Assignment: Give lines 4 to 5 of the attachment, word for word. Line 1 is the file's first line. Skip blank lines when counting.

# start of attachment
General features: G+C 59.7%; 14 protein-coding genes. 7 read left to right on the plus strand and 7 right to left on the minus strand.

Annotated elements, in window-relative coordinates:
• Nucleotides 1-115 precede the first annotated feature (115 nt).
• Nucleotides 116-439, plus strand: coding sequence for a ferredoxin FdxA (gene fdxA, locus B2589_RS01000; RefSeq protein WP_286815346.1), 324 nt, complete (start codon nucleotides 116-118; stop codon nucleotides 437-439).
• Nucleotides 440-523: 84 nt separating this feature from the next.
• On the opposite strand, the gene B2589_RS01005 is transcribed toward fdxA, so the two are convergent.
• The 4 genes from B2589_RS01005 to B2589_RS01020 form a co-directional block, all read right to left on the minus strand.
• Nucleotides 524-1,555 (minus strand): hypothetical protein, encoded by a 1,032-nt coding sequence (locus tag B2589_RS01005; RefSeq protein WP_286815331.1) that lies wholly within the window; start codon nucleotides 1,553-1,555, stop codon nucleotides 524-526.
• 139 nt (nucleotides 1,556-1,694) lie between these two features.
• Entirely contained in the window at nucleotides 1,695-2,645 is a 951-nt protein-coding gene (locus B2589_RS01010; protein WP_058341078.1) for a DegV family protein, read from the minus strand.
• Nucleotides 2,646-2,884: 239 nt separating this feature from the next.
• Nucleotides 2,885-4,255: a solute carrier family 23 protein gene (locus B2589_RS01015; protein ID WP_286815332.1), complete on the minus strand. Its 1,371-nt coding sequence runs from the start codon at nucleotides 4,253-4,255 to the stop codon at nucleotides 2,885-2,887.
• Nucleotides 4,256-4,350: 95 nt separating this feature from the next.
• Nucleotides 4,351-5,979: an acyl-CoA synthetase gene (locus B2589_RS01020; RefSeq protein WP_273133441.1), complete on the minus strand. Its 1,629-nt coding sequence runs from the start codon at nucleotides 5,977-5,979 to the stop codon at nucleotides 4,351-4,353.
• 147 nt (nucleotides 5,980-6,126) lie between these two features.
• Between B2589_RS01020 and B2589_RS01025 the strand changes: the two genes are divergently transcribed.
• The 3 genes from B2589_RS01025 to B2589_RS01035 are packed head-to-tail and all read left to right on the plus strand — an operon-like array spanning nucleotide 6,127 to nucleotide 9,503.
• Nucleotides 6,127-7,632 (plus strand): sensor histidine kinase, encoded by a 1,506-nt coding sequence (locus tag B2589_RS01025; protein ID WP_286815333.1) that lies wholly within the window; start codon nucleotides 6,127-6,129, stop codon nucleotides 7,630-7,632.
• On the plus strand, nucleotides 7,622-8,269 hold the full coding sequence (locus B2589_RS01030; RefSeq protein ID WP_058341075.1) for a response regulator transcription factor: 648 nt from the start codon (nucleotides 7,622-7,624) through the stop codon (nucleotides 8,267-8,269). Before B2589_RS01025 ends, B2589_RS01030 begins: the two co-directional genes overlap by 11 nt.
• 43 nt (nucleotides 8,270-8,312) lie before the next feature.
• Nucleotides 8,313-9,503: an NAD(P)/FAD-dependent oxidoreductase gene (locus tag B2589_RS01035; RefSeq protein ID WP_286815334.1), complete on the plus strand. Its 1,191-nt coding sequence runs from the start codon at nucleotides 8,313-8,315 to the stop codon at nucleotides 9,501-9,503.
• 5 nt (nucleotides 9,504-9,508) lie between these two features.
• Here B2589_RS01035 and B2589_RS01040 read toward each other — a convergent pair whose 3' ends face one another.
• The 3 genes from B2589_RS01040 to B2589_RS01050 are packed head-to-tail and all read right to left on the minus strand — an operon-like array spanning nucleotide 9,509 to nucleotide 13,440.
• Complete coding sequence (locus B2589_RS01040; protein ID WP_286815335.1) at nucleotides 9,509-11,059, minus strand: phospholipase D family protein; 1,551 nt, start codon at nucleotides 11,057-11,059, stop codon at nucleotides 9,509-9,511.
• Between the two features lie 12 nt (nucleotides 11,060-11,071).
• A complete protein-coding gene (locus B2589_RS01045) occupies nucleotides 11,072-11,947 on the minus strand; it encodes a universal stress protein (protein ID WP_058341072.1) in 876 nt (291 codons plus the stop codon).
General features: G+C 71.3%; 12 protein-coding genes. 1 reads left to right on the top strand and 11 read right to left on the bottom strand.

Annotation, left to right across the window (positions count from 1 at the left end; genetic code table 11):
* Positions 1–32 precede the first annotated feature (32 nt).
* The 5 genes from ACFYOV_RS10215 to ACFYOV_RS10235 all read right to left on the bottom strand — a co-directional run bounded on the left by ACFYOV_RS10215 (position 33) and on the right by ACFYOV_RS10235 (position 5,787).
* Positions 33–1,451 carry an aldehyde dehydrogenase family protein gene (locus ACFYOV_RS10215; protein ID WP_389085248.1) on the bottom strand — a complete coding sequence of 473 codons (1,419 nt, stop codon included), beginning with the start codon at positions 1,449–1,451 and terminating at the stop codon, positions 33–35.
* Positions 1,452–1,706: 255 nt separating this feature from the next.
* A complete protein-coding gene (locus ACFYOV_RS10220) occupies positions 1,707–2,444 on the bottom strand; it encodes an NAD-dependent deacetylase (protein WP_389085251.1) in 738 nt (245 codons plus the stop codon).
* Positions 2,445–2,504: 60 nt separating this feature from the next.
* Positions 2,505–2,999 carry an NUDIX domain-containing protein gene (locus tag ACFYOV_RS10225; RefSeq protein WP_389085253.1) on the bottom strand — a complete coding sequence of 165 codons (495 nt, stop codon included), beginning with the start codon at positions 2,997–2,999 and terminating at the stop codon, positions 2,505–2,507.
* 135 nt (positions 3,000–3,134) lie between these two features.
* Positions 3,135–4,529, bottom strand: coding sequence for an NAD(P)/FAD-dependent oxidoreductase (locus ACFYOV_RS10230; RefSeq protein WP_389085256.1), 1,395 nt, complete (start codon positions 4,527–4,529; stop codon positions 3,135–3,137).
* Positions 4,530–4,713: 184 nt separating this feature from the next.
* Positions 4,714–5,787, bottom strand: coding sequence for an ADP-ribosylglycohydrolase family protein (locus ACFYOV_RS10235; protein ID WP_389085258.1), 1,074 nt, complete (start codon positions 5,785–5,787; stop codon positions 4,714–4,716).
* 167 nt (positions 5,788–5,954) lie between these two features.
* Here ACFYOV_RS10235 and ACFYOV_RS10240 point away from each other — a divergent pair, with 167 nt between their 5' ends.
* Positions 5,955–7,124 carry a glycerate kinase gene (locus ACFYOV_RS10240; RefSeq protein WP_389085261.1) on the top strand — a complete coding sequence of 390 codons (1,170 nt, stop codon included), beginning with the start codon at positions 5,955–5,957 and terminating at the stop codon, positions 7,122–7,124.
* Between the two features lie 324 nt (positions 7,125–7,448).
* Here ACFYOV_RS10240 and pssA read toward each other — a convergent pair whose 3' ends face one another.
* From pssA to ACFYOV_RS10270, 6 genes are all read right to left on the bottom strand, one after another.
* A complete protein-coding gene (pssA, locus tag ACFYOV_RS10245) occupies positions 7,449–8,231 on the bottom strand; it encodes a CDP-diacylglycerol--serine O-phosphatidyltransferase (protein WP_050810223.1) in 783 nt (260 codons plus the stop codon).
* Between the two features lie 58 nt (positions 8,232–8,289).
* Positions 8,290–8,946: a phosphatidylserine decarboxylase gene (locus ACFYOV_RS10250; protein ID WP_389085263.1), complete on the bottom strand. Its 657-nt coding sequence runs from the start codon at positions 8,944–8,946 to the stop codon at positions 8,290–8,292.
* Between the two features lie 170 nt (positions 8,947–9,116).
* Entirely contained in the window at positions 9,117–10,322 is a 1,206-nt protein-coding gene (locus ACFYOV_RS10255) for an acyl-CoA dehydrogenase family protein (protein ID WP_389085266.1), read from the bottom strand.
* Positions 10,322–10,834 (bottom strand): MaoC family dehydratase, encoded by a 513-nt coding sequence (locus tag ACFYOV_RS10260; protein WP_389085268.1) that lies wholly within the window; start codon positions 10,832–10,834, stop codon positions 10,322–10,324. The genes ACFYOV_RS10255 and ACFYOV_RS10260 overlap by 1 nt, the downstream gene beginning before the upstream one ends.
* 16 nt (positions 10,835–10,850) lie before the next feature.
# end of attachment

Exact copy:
• Nucleotides 116-439, plus strand: coding sequence for a ferredoxin FdxA (gene fdxA, locus B2589_RS01000; RefSeq protein WP_286815346.1), 324 nt, complete (start codon nucleotides 116-118; stop codon nucleotides 437-439).
• Nucleotides 440-523: 84 nt separating this feature from the next.